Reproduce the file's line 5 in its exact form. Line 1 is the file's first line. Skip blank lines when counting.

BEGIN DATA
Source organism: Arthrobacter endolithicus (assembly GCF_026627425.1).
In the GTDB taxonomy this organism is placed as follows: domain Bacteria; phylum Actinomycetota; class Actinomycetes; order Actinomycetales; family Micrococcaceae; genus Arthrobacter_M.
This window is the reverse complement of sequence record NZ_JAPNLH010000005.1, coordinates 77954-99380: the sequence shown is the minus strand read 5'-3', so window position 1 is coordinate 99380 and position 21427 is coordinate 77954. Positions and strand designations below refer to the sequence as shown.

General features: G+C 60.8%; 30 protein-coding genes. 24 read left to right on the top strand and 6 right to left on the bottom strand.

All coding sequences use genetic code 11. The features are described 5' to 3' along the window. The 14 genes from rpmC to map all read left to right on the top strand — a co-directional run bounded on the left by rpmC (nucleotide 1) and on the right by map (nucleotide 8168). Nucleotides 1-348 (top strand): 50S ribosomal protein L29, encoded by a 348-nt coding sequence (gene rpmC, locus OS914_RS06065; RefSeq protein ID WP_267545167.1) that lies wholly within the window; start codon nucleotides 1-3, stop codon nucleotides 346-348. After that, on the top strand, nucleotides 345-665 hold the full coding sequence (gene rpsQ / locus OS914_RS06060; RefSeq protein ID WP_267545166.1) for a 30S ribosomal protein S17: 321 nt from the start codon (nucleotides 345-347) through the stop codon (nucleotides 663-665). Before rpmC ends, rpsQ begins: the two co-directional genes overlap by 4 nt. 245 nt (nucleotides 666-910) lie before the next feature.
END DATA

All coding sequences use genetic code 11. The features are described 5' to 3' along the window. The 14 genes from rpmC to map all read left to right on the top strand — a co-directional run bounded on the left by rpmC (nucleotide 1) and on the right by map (nucleotide 8168). Nucleotides 1-348 (top strand): 50S ribosomal protein L29, encoded by a 348-nt coding sequence (gene rpmC, locus OS914_RS06065; RefSeq protein ID WP_267545167.1) that lies wholly within the window; start codon nucleotides 1-3, stop codon nucleotides 346-348. After that, on the top strand, nucleotides 345-665 hold the full coding sequence (gene rpsQ / locus OS914_RS06060; RefSeq protein ID WP_267545166.1) for a 30S ribosomal protein S17: 321 nt from the start codon (nucleotides 345-347) through the stop codon (nucleotides 663-665). Before rpmC ends, rpsQ begins: the two co-directional genes overlap by 4 nt. 245 nt (nucleotides 666-910) lie before the next feature.